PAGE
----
Samsung and LG Display, the world’s two biggest makers for flat panels for televisions, have won approval from a key Chinese government body and are set to become the first foreign groups to build advanced LCD panel plants in the country.
Samsung said that it plans to spend 18 months building a Won2,600bn ($2.3bn) plant in Suzhou that will make 7.5-generation LCD panels. LG wants to build a more advanced 8.5-generation site in Guangzhou for $4bn. Final approval for the investments still has to come from China’s commerce ministry, but Samsung said that it was “virtually a done deal”.
The approval, from the National Development & Reform Commission, represents a milestone in the transfer of complex, high-tech production to China. While Chinese companies have long assembled flat-screen TVs largely using Taiwan-made LCD panels, they have lacked the technical expertise to produce large-sized panels themselves.
China is the world’s largest market for LCD TVs and is forecast to account for 30 per cent of the global flat-panel supply by the end of next year. China has eight plants for fifth generation or below LCD panels, but no advanced capacity able to meet the demand for large-size TV panels. It is thus missing out on the most profitable link in the flat-screen TV value chain.
A total of 11 proposals for advanced LCD plants worth $20bn, from both local and foreign companies, are in the pipeline, raising concerns about industry overcapacity.
Analysts say that the NDRC’s worries that an investment spree driven by Chinese local government goals rather than pure business considerations are helping hold back approvals.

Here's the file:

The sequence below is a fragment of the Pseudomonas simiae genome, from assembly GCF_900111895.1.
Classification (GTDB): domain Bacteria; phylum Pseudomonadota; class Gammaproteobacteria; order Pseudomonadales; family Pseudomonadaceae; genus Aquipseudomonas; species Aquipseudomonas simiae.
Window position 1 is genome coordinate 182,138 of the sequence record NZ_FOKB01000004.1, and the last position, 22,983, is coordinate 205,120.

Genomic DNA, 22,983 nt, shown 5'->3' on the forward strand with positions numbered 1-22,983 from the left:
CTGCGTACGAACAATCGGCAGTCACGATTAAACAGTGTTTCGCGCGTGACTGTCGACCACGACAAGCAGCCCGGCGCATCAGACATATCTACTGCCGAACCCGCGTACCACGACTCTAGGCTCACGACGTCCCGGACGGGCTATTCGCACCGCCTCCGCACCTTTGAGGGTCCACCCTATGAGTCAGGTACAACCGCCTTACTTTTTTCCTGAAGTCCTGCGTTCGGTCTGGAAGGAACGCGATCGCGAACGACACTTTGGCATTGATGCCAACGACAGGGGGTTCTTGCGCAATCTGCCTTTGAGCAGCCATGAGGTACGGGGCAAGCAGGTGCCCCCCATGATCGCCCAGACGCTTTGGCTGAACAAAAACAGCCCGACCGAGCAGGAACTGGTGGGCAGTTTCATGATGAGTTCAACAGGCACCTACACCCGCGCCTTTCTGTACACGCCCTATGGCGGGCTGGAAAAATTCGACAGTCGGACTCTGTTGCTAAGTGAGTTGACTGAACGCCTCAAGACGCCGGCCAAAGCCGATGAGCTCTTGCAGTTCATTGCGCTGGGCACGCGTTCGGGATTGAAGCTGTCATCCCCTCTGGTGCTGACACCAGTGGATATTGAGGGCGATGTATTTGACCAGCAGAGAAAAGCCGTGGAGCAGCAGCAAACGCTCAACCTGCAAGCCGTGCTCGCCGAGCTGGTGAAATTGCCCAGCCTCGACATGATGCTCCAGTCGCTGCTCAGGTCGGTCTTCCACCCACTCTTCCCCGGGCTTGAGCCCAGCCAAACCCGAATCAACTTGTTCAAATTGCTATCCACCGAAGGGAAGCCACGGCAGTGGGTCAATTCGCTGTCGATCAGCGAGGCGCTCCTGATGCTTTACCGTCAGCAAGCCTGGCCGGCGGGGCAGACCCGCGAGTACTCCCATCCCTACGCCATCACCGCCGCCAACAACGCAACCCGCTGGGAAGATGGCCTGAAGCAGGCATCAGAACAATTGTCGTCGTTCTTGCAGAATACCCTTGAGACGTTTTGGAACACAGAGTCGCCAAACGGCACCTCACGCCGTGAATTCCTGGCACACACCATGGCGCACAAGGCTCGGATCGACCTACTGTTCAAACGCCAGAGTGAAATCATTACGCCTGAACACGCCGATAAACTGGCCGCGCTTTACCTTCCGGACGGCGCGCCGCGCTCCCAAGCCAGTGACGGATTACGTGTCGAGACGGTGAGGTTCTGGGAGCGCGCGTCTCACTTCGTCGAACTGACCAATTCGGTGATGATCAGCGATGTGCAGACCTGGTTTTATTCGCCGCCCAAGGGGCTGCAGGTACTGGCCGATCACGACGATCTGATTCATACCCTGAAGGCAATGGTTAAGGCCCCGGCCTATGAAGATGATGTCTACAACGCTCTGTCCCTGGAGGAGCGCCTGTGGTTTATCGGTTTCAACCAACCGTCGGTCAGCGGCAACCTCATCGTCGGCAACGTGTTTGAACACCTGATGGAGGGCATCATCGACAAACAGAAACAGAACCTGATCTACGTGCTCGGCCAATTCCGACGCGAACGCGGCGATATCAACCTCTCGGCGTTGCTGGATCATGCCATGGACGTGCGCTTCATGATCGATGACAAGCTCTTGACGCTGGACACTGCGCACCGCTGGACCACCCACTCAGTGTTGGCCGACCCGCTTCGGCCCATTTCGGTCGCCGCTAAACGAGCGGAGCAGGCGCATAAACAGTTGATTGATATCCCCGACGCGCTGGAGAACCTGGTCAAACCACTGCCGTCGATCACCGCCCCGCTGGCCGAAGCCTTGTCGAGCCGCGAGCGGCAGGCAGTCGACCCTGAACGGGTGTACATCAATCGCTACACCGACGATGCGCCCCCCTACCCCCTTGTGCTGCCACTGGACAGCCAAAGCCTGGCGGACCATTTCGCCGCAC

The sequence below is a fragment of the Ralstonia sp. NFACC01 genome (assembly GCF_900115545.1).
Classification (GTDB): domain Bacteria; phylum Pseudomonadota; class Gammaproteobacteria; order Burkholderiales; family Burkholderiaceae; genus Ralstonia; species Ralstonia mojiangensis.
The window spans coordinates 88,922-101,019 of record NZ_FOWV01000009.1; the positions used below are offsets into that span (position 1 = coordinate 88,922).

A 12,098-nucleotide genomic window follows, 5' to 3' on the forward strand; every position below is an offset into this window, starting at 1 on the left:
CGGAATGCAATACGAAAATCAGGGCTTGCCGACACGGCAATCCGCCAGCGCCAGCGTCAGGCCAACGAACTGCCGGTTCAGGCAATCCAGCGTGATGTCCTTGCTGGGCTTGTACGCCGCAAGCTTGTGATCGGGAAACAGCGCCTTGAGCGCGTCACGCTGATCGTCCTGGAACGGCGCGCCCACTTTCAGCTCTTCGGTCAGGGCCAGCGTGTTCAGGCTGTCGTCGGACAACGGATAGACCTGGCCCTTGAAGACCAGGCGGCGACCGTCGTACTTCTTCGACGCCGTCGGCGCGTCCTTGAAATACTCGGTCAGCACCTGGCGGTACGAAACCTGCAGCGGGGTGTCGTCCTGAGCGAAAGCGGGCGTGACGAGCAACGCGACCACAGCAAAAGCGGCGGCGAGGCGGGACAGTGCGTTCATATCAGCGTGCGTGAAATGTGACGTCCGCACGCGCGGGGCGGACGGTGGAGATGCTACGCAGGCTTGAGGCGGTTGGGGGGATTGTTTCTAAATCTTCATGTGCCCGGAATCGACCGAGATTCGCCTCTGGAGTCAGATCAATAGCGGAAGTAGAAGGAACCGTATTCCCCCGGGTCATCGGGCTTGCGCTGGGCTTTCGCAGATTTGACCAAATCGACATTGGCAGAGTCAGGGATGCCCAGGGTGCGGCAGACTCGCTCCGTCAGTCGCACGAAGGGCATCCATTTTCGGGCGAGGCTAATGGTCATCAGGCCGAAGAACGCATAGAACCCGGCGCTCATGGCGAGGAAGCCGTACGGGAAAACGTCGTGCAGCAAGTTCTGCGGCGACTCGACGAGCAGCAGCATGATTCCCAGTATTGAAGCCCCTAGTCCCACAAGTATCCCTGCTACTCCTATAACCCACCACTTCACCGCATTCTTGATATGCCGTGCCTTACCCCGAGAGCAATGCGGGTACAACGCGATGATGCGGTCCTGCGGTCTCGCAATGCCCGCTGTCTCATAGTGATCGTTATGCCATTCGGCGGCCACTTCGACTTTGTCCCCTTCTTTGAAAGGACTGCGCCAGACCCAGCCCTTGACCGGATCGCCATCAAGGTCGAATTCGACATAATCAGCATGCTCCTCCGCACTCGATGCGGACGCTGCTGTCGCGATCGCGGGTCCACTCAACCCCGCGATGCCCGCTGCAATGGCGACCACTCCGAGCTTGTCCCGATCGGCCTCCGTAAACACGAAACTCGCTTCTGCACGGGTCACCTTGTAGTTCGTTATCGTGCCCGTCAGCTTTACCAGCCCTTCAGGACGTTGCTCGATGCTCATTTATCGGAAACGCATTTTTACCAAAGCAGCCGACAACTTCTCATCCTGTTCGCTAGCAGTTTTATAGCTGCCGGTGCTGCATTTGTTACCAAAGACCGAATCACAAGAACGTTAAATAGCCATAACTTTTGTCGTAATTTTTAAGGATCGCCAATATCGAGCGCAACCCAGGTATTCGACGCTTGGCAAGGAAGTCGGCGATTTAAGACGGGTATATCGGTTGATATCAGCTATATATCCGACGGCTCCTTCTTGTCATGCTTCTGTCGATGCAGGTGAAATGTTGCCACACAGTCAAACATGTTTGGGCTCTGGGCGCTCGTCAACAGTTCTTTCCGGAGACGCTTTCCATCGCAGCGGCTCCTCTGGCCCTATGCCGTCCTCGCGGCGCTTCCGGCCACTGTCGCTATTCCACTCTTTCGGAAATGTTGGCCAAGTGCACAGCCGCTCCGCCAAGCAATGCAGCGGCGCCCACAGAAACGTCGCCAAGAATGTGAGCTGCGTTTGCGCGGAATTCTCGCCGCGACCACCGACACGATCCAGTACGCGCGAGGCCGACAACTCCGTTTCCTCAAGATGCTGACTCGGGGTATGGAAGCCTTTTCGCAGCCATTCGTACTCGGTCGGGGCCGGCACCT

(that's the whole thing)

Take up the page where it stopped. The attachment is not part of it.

“We reckon only half of these plants will see the light of day in the near future,” said Red Tech Advisors, a research firm in Shanghai, in a recent report.
However, the analysts expect China to start being a swing factor in the panel-supply cycle from 2012, when some advanced capacity comes online.
The approvals come as worldwide TV sales growth is slowing after several strong quarters. Third-quarter sales were up just 9 per cent year-on-year, compared with over 20 per cent growth in several previous quarters, according to DisplaySearch. TV sales in China fell
2 per cent in the past three months, against flat growth a year ago.
HP Chang, head of LCD research at Taipei-based Witsview, a research company, said: “The best time for the investment approval was last year, when there was tremendous growth in China because of the government's stimulus package.” Samsung and LGD “may now be more conservative about their investment plans”, in spite of the approval, he said.